Thursday, July 06, 2006

"Their reality has lapped our satire."

A satirical cartoonist despairs over on Daily Kos. The issues that prompted this despair are the very two issues I address in my previous two posts. It seems to have gone beyond the point where mockery is a useful tool. People should not be run out of town because of their religious beliefs or because they try to get the public schools to be less aggressively Christian. And that statue…is it hysterical to use the phrase “American Taliban” to describe the fusion of fanatical religion with the power and iconography of the state that that image represents?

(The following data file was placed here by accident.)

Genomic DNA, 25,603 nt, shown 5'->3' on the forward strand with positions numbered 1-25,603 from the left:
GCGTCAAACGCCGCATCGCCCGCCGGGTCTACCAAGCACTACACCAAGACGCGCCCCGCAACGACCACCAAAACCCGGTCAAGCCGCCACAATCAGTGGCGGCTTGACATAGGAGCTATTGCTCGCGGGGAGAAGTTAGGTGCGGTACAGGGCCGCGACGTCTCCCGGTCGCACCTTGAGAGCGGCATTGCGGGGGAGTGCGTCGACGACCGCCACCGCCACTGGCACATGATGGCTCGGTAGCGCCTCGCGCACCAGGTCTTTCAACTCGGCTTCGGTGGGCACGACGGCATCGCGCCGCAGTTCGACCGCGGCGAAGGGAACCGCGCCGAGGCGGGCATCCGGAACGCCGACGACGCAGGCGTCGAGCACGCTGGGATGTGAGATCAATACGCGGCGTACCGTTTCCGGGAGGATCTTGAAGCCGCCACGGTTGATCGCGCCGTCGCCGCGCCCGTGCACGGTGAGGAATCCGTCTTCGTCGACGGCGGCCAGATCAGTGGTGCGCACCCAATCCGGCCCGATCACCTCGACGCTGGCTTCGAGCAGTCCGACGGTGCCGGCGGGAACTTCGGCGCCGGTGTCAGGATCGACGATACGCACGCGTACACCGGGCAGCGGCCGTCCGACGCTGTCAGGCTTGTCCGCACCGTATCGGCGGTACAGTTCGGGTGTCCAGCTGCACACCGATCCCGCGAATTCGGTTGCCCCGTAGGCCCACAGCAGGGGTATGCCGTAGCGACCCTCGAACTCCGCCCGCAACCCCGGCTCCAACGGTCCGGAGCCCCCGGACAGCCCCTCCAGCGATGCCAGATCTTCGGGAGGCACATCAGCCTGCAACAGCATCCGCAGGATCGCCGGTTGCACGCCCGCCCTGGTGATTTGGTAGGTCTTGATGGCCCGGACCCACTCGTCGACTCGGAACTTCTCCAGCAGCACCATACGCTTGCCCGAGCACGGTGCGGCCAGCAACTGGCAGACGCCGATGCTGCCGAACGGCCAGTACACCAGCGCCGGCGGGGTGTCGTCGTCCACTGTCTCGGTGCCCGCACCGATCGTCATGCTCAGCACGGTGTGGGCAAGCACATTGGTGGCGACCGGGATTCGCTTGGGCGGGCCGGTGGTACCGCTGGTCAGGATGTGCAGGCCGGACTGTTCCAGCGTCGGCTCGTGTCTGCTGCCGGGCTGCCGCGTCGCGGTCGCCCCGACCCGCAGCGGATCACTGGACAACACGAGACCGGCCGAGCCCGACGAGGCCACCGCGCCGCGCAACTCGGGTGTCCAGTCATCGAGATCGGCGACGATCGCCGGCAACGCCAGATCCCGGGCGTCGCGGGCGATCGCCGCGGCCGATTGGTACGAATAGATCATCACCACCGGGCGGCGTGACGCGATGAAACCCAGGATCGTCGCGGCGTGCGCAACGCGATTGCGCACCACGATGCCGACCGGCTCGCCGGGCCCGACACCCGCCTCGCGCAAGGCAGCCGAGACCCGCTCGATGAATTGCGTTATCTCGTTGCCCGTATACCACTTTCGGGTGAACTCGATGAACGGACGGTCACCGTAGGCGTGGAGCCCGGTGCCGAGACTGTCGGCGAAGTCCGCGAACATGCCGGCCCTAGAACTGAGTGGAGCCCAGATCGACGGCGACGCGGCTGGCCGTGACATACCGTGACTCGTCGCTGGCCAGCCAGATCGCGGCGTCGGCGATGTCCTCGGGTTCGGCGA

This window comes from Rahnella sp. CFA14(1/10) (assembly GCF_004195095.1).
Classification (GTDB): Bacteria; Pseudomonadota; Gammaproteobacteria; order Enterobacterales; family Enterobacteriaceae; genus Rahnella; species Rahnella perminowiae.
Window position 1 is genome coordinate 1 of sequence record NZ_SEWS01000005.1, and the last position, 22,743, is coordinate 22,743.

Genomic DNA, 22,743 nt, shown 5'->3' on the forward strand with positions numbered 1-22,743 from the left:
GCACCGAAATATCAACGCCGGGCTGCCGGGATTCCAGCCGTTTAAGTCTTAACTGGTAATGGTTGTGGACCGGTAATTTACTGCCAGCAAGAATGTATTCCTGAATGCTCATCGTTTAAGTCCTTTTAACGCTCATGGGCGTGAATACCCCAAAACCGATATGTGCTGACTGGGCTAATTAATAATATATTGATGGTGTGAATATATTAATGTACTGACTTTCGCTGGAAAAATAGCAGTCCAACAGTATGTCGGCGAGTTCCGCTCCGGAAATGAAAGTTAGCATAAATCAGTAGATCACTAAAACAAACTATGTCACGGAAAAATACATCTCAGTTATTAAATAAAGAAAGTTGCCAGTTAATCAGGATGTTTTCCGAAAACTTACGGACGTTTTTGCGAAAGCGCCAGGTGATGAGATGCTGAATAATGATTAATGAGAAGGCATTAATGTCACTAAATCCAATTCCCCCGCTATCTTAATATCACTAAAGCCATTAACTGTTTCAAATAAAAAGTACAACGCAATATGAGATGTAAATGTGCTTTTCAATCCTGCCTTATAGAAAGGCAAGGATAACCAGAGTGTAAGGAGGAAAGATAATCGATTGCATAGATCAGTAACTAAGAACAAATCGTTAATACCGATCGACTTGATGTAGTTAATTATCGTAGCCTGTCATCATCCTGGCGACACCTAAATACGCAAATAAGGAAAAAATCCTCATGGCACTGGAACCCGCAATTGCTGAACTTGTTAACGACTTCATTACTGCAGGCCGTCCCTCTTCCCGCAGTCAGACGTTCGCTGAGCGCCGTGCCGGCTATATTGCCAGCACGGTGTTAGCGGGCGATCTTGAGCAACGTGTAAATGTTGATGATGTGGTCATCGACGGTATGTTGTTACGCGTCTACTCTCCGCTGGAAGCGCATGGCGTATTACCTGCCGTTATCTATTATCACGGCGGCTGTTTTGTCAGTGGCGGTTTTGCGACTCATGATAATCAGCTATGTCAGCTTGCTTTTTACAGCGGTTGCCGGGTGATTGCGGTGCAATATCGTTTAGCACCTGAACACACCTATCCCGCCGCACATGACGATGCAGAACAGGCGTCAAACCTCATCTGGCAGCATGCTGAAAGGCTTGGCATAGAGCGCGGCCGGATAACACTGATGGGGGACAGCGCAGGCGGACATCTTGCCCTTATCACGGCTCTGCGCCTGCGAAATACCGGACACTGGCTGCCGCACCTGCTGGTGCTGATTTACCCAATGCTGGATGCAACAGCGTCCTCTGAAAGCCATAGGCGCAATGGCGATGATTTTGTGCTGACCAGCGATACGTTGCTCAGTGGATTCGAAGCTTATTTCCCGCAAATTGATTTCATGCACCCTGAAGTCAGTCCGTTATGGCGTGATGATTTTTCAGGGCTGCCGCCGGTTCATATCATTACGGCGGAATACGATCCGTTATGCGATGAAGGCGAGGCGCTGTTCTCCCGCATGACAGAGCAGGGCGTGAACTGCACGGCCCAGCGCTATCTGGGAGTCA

Sane Christians, please wake up and make some noise. Atheists and bloggers (and atheist bloggers) are not yet a match for this lunacy. Again, I think one of the great challenges for the 21st century will be: Can religious people reign in or defuse their own extremists who have political ambitions? This is a question for the United States and its Christianists, for Israel and its “God gave us all of this land” crowd, for Islam and its Taliban. These cases are all different of course. But the fundamental need for moderate people (who want to be able to get along with others), to prevail over fanatics (who want to dominate, exclude, or kill others) is there in all cases. And, as many of my readers have pointed out, that is most easily done from within a religious tradition rather than from the outside. What we don’t want is for one religion to try to stop another religion’s violence (often using violence, of course): that gives you the Israeli occupation, The United States and its Middle Eastern blundering, and anti-Western Islamic terrorism. Again, these are all very different phenomena with different moral justifications, but they have a common theme of people from one religion attempting to use violence to change the violent behavior of people of another religion. I think they also have in common a theme of not being particularly successful.

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